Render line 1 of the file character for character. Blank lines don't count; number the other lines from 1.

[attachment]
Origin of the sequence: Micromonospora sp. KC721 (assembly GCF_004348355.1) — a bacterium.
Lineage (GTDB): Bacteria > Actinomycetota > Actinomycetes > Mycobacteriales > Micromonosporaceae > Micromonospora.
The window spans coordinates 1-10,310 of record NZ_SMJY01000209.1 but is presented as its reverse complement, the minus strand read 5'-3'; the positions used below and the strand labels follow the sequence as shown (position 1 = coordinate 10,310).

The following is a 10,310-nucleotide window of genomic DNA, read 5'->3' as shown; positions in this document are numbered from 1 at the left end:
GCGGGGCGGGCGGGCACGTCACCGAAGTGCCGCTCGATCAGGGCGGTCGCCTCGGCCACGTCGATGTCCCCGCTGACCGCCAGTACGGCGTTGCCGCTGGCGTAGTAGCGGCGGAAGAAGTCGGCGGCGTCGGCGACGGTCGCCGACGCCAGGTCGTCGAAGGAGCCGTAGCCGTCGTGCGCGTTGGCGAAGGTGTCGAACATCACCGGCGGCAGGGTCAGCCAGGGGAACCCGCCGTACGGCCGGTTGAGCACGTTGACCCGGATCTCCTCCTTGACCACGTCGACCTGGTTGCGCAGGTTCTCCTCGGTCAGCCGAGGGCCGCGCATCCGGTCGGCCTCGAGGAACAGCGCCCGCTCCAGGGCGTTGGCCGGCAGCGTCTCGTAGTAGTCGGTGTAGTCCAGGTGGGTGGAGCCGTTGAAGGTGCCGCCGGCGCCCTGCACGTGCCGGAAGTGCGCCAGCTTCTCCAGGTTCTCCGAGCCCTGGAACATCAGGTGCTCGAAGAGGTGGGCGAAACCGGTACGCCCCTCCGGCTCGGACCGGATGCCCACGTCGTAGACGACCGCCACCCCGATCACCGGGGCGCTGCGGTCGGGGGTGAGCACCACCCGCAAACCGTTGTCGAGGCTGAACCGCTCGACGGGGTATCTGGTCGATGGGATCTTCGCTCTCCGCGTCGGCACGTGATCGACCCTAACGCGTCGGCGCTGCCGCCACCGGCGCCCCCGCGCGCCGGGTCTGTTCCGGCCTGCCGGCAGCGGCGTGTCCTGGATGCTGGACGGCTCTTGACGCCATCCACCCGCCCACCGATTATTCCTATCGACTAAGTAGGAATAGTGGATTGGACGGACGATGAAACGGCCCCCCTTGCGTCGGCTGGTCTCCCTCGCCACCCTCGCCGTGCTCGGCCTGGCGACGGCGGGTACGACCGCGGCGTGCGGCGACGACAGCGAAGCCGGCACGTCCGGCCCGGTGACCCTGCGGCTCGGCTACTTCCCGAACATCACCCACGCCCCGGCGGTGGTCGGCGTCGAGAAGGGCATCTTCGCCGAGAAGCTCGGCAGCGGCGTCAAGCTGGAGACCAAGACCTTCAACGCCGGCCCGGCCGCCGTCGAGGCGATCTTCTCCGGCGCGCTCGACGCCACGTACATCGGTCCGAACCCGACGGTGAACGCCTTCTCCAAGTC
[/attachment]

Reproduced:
Origin of the sequence: Micromonospora sp. KC721 (assembly GCF_004348355.1) — a bacterium.